“The gates were the ruin of the qhal.”
So begins Gate of Ivrel by C. J. Cherryh, the first of four books in the Morgaine Saga. As I’ve said elsewhere, Cherryh is my favorite author and so I’ve spent a good chunk of the last year eating up lots of her work. She is prolific and exceptional. I had originally hesitated to dive into the Morgaine Saga based in part of the original artwork (which displays a stereotypically scantily clad, sword wielding, fantasy heroine) and my assumption that there would be lots of scantily clad “activities” throughout, but was pleasantly encouraged by a review to the contrary and bought an omnibus edition of all four works. I’m currently partway into the third but will confine my review here to the first (mostly).
In brief, this is a science fiction story which dresses overwhelmingly in the garb of fantasy. The background story – that of technological gates which whisked people and empires through space and time – is only hinted at, as is the mission of the central character, Morgaine. Upon the destruction of the Qhal empire by their misuse of the gates, some far future Science Bureau apparently sent a team on a mission to go through the gates, one-by-one, destroying the “passageways” in the process. Morgaine seems to be (though it is not said overtly) the last surviving member of this team.
In her quest she comes across an outcast warrior named Vanye who becomes bound – unwillingly – to her service by the customs of his culture. These two then seek out their world’s Master Gate in their attempt to pass through and destroy it. There are many, however, including Vanye’s vengeful family and remnants of the long-fallen Qhal empire, that seek to prevent them from this quest, and Vanye’s own hesitations about his new master further complicate the goal.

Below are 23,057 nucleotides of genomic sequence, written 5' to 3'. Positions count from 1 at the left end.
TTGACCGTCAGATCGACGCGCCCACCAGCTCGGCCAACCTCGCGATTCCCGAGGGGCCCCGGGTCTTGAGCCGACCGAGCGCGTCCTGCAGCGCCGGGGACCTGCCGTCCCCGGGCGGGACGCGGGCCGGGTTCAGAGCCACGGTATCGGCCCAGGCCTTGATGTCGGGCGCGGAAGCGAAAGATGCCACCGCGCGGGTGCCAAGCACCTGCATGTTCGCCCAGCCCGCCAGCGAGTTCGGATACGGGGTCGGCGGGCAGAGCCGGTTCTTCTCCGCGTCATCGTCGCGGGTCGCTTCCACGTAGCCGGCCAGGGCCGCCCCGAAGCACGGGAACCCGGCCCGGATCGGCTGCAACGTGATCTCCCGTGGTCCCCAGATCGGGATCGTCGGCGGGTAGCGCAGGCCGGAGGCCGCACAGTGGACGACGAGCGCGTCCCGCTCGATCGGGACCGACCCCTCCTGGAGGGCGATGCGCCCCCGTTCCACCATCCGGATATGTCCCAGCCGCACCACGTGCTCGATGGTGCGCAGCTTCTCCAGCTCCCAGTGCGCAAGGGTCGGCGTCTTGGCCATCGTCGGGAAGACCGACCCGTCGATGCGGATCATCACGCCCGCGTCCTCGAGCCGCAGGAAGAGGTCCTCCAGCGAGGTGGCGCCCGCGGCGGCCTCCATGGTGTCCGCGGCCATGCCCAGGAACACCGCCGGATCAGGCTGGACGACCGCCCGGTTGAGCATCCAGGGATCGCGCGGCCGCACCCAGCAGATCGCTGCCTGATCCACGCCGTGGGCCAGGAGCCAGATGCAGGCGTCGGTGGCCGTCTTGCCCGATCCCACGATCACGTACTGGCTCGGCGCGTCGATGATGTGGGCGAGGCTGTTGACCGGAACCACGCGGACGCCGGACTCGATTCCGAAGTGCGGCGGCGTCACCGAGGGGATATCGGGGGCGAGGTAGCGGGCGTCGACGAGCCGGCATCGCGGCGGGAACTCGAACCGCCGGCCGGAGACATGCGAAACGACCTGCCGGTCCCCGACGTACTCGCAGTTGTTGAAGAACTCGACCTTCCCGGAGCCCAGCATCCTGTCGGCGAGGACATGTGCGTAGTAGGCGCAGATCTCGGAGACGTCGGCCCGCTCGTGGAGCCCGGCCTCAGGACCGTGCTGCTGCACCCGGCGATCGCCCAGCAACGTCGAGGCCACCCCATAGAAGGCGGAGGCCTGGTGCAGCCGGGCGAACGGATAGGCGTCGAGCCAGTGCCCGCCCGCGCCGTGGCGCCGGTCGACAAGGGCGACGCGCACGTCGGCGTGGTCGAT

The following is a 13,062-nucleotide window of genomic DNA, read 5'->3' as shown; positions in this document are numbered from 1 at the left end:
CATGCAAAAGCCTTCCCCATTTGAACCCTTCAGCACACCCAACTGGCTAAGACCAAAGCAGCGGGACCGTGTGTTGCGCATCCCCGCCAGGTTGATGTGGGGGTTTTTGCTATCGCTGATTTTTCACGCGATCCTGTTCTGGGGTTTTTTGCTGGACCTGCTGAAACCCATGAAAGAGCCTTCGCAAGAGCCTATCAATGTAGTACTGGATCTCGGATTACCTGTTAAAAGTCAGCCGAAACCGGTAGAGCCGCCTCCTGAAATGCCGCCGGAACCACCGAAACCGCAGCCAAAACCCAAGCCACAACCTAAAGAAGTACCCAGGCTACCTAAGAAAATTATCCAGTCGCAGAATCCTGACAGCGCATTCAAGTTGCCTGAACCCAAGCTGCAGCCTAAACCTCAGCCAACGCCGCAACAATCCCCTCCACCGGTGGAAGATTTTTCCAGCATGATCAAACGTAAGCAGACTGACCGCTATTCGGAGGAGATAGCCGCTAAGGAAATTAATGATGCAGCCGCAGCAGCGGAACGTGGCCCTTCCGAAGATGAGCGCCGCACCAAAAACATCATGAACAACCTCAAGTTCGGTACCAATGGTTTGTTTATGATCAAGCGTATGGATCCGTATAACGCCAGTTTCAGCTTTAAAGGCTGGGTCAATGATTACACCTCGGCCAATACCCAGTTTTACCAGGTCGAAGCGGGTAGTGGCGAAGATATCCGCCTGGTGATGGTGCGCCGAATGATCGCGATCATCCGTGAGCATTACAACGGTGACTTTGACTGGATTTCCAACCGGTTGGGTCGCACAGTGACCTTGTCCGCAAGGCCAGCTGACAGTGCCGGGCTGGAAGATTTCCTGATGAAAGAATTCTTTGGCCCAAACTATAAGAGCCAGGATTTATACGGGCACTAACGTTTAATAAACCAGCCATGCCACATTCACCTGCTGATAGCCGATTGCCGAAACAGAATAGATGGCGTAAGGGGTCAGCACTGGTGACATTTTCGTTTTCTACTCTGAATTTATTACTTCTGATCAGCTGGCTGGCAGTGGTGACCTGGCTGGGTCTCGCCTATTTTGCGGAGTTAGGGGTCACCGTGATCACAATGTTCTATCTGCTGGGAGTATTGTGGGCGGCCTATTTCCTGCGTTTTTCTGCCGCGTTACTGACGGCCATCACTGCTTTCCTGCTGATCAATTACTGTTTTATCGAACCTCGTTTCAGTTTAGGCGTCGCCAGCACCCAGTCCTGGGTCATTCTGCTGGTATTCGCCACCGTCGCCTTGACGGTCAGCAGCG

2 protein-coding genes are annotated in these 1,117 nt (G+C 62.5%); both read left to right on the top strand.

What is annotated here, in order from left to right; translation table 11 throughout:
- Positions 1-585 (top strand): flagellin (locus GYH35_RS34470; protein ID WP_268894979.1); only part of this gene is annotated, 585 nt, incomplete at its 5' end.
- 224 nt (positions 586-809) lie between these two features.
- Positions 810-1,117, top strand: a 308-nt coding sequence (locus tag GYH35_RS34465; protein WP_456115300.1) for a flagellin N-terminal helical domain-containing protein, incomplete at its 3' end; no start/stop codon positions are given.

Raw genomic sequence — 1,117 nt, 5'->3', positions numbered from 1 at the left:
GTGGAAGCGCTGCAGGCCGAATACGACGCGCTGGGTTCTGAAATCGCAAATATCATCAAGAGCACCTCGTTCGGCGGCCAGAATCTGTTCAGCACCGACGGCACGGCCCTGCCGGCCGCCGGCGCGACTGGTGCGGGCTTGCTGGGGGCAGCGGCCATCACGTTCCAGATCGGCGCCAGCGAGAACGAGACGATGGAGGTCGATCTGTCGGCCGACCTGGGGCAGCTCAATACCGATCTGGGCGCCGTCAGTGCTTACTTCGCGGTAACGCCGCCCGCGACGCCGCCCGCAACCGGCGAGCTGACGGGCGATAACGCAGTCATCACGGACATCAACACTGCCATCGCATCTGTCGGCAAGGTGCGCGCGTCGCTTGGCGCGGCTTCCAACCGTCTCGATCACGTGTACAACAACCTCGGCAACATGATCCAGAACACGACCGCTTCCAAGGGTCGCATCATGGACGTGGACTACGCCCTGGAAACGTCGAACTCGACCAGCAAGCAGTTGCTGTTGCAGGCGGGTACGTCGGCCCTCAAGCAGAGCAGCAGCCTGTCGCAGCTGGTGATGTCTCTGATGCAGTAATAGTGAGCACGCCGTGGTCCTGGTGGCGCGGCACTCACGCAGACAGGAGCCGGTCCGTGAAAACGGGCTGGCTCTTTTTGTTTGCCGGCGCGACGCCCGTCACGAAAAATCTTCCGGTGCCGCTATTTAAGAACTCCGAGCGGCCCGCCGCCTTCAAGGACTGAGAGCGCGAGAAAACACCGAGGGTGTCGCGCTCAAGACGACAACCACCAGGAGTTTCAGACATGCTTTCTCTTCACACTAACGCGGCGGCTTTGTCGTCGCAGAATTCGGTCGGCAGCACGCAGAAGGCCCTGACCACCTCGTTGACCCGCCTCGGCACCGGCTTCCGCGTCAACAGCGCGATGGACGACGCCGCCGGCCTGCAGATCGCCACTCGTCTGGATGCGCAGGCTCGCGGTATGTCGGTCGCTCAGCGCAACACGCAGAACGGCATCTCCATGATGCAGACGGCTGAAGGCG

As with all of her books, Cherryh dazzles in her worldbuilding. There is no shallow water here; no obviously false fronts on the universe she has created. In fact, the story carries with it a heavy sense of history and culture, so much so that the reader feels it even when the book itself doesn’t dive deeply into all its crevices. But Gate of Ivrel is not all plot and creative power. The relationship between simple, devout, troubled Vanye and powerful, aloof, uncaring Morgaine is wonderful and has continued to grow and mature past the end of this first installment.
In fact, I would say that someone who picked up only Ivrel would be greatly disappointed at the end, which is only minimally satisfying on its own and begs for the sequel. I’m glad I got the complete saga.
I am compelled to offer one complaint: Cherryh is often so subtle in the machinations of plot and so true to the authenticity of dialogue that I am often left wanting just a bit more clarity on what’s going on. I love the sense of “figuring things out” as I go and not being spoon fed, but there are times where I genuinely wonder if I missed something, and that can be a bit frustrating.
That said, I greatly enjoyed Gate of Ivrel and look forward to finishing the remaining books. Perhaps I can give a review of them as well.
|Profanity||-0-||Do to the style of the writing, I can’t remember anything that I would consider profanity. They don’t talk like 21st century Americans and thus don’t use 21st century oaths.|
|Violence||-3-||There is certainly lots of fighting, swordplay, etc. and lots of folk die; that said, she is usually not overly descriptive or gruesome. The fighting is not the central focus of the plot.|
|Sex/Romantic Themes||-3-||There’s actually very little here, but some subtle references to sex – with a flirtatious prostitute thrown in – are present.|
|Miscellaneous||The feel of fantasy is here, complete with magic, witches, and mysterious fires; it’s not magic at all, however, but how the culture interprets a technology that is far beyond them.|
NOTE: As always, my content notes are for informational purposes, not judgmental ones. For a full explanation of my Content Notes and the scale, click here.